Last night, the rubber finally met the road.
After months of work and worry, catastrophes averted and triumphs achieved, we took eight kinds of vegetables out of the ground, washed and packed them into boxes, loaded them onto a truck and delivered them to our 42 CSA members.
Just before 5 p.m. I pulled my hulking wreck of a truck into my parents’ driveway — the same truck that two days earlier had adamantly refused to start unless I sank another hundred bucks into its rusting pile — and unloaded. Over the next three hours, a procession of folks I had never met arrived, signed their names to a sheet of paper and took home lettuce heads, cilantro, radishes, kale, collards, swiss chard and kohlrabi. This is the end to which all that backbreaking work was intended.
It was awesome, and I felt like a conquering hero. I had spent most of the afternoon sweating like a pig in the greenhouse trellising tomatoes, some of them neglected for so long they were nearly prone. My hands were covered with sticky black-green tomato resin, and I must have stank something terrible, though truth to be told I was too far past the boundary of socially acceptable cleanliness to even know. I must have looked like a man returning home from war with arms full of bounty — if that war was fought on a battlefield of stalks and suckers.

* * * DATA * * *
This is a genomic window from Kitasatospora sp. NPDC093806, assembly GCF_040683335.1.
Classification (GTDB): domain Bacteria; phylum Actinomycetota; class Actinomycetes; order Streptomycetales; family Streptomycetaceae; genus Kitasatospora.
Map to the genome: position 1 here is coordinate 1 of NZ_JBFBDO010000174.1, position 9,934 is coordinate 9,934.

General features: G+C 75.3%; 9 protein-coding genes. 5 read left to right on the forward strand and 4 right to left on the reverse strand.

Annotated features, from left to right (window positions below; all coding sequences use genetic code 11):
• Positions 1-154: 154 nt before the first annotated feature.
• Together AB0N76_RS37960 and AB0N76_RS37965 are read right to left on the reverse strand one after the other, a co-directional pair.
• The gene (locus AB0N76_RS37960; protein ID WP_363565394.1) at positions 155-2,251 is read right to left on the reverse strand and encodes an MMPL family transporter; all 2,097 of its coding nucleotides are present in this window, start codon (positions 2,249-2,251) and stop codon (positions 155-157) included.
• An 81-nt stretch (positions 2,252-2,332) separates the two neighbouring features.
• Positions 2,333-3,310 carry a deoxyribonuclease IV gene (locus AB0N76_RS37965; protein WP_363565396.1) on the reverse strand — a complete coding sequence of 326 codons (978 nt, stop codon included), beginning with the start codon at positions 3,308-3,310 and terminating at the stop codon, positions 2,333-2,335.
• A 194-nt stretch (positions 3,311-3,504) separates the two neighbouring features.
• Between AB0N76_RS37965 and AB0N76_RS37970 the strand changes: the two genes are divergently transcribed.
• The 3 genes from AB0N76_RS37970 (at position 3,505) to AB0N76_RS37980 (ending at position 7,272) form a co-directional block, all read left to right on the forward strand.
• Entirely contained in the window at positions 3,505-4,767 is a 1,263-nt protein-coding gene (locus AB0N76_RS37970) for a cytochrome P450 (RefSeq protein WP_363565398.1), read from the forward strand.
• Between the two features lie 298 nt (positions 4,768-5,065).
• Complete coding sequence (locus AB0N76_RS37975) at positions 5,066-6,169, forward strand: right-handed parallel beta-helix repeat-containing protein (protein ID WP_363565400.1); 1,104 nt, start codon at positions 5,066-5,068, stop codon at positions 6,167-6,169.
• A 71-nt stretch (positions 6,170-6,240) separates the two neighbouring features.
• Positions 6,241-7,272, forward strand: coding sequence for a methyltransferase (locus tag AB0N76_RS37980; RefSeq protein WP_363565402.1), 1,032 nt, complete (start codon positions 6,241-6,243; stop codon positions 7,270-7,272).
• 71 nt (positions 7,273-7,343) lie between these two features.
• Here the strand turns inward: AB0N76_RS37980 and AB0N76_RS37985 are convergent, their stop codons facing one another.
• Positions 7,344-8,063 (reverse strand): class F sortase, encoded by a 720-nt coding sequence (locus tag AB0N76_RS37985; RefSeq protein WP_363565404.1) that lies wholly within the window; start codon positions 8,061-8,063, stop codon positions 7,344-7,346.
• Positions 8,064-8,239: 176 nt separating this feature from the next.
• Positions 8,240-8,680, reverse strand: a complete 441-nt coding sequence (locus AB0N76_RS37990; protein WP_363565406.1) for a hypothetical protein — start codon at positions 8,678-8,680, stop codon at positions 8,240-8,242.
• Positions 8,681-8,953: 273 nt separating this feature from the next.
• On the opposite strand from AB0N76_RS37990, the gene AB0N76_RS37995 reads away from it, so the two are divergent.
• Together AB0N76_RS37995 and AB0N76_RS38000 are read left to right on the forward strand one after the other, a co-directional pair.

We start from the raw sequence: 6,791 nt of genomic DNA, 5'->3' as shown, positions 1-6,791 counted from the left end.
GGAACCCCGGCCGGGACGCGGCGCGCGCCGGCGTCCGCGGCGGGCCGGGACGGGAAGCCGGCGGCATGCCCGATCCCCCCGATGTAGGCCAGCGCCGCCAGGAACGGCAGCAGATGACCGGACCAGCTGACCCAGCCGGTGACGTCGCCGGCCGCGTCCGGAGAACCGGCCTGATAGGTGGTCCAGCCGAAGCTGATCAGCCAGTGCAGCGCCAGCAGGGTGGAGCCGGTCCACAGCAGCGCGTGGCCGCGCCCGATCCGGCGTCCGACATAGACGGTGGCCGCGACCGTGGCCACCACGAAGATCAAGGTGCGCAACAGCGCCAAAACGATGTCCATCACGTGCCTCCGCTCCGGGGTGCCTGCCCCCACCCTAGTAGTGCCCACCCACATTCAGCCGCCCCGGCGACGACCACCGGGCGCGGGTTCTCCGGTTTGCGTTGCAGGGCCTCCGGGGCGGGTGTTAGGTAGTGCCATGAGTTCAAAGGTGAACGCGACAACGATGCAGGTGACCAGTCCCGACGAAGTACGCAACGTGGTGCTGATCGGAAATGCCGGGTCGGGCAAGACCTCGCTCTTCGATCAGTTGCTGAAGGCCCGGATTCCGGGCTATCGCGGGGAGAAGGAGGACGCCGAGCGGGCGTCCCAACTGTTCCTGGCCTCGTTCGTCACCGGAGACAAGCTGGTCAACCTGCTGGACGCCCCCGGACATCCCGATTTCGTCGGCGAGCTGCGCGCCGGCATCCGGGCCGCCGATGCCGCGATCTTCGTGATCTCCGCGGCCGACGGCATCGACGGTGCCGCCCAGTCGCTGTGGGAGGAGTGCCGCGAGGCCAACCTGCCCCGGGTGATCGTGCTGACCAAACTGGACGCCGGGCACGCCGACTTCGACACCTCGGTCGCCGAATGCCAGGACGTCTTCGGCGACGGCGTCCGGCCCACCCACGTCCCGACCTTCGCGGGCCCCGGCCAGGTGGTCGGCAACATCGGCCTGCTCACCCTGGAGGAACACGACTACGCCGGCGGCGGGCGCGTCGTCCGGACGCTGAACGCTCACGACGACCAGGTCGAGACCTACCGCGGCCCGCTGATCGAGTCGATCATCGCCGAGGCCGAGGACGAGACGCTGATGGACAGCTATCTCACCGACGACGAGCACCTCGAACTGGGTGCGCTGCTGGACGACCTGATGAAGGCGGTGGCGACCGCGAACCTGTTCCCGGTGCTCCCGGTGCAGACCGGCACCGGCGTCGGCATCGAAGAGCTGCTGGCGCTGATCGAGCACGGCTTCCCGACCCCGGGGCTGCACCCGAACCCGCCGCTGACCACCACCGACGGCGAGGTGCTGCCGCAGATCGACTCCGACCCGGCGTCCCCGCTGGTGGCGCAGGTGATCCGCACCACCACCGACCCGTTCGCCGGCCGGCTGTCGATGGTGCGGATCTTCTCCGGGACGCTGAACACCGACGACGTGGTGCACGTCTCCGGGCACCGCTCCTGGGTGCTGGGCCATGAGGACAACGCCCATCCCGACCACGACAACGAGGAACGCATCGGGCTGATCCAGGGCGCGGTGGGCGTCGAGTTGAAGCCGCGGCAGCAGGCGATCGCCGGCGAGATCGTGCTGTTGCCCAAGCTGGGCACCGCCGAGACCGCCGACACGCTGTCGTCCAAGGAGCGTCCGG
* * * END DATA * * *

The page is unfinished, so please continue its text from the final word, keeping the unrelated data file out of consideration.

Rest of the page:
As I noted last week, the war metaphor isn’t too far off. We love to imagine our farms and gardens are these serene venues of communion with the ephemeral, and under the right circumstances, of course, they can be. But look closer and you’ll see arenas of sex and death, everything struggling to perpetuate its genes before the short window of Northeast heat ends or the farmer-executioner comes along with a stirrup hoe, at which point their decaying body becomes food for the survivors still in the fight. It’s a beautiful thing — you know, the circle of life and all — but there’s an undercurrent of violence.
The battle last week was focused on little flying insects. This week, I’m focused on something even more insidious: Grass.
Three months ago, our fields were covered in a thick carpet of sod. A half-dozen passes with heavy machinery did quick work of that. But grass is not an easily subdued foe. Leave a patch untended for too long and it comes roaring back — little snippets at first that aren’t hard to ignore, but then the tsunami comes. Some stretches of the field now look welcoming enough to take an afternoon nap in.
I imagine our 42 members will spend their weekend chopping salad greens and shredding kohlrabi in scenes worthy of Martha Stewart. I’ll be on my hands and knees battling. And smiling.
Veteran JTA journalist Ben Harris is chronicling his new life as a Connecticut farmer. Read more of his weekly dispatches here.
From the annals of Jewish farming: In 1945, a committee was formed in New York to develop hydroponic agriculture in Palestine, a method of soil-free farming that advocates believed could increase farming productivity and speed up settlement in the Negev.